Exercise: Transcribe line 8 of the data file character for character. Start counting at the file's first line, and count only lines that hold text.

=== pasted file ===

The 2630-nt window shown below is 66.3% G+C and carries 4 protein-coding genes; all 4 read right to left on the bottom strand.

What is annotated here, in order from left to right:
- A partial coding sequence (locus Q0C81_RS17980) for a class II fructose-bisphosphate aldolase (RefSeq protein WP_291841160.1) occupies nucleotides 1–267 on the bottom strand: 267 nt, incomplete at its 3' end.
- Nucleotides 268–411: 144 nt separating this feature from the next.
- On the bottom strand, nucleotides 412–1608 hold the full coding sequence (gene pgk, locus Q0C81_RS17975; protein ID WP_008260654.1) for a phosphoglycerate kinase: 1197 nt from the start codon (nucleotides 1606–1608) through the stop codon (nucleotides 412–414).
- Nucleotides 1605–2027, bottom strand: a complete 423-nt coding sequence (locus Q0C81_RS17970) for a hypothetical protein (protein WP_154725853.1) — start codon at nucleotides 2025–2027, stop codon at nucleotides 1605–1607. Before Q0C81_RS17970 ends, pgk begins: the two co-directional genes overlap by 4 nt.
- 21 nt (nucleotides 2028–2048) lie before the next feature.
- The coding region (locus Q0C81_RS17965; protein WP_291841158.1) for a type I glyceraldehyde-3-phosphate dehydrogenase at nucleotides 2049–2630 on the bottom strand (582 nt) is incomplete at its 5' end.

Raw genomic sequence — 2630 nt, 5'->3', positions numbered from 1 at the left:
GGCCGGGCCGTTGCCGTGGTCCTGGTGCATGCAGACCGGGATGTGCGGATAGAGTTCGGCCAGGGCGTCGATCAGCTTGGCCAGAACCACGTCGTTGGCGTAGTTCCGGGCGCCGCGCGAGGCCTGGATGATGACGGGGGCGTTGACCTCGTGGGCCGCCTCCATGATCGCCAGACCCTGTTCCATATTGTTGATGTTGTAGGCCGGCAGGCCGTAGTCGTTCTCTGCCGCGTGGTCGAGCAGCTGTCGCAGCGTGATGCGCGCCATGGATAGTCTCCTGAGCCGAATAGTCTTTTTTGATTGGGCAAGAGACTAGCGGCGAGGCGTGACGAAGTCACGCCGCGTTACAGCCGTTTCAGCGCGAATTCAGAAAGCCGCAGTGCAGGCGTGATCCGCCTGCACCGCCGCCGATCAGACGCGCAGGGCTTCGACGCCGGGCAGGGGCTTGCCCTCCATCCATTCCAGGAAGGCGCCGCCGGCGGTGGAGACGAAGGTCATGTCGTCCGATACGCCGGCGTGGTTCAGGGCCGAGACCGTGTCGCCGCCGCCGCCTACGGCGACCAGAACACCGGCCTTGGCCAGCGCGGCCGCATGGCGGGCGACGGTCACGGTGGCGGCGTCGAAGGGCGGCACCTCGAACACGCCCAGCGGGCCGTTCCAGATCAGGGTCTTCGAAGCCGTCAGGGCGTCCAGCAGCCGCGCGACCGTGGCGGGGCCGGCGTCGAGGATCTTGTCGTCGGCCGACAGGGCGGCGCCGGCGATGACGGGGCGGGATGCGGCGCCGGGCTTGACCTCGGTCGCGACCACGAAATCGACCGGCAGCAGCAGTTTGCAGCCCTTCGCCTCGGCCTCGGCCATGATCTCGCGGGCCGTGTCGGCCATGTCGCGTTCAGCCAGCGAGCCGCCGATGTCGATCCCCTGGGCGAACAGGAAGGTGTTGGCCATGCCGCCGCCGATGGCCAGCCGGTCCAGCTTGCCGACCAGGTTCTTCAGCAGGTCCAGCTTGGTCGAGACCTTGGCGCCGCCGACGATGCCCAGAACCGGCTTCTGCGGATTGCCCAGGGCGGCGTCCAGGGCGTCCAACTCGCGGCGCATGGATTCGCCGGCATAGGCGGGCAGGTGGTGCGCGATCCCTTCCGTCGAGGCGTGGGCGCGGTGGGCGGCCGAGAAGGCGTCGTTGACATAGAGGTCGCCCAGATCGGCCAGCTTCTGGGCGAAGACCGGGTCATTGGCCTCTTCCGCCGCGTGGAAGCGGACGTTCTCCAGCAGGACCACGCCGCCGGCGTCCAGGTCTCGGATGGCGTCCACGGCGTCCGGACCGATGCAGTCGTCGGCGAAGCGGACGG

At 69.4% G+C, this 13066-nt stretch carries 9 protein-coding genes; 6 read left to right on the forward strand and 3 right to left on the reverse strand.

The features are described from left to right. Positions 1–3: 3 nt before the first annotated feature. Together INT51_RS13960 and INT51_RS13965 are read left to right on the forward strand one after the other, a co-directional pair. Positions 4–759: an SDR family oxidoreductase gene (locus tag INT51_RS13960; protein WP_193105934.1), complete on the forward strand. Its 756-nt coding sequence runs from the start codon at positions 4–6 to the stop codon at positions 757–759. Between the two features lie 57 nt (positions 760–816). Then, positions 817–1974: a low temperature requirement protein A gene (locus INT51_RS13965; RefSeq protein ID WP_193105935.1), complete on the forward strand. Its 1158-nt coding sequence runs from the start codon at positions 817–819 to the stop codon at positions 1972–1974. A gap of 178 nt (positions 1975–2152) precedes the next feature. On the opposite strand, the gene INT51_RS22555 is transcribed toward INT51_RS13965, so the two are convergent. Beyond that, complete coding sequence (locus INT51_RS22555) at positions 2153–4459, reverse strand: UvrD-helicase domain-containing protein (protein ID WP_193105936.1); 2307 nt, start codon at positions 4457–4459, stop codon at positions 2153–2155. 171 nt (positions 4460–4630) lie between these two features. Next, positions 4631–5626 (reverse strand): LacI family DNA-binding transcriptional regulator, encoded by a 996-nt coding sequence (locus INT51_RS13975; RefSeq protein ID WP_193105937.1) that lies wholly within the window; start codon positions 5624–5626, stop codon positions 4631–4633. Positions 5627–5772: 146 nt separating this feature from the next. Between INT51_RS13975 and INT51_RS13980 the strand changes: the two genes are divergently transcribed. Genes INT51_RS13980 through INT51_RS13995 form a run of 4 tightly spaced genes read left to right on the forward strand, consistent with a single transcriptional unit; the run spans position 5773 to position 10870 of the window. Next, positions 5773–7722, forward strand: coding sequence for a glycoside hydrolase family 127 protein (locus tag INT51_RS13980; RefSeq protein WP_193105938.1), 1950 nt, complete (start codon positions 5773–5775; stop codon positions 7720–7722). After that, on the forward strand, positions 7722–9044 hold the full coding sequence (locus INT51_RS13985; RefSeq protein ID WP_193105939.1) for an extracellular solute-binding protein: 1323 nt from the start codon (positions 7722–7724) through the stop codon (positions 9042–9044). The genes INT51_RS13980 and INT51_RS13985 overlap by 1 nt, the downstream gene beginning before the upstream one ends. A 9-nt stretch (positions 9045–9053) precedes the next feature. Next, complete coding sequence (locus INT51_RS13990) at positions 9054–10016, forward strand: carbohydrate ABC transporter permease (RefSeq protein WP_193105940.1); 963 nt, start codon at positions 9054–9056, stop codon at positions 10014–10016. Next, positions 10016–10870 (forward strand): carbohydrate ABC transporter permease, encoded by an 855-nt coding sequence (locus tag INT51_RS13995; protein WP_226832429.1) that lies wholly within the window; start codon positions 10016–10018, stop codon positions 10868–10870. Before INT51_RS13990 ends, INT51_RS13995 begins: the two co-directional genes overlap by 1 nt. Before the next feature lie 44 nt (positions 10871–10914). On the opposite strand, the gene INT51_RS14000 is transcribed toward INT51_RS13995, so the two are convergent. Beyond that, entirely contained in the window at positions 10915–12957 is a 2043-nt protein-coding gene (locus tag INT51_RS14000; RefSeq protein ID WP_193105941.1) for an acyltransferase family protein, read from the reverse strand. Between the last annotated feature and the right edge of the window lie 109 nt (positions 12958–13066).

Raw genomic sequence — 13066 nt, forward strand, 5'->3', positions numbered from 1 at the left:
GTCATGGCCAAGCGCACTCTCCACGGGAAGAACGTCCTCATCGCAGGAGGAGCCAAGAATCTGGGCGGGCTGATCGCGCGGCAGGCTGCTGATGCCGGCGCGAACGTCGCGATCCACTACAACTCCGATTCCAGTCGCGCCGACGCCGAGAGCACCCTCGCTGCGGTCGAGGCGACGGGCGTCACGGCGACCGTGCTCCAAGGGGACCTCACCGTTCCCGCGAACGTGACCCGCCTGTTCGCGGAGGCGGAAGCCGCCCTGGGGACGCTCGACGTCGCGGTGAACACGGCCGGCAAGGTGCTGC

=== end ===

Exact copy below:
- The coding region (locus Q0C81_RS17965; protein WP_291841158.1) for a type I glyceraldehyde-3-phosphate dehydrogenase at nucleotides 2049–2630 on the bottom strand (582 nt) is incomplete at its 5' end.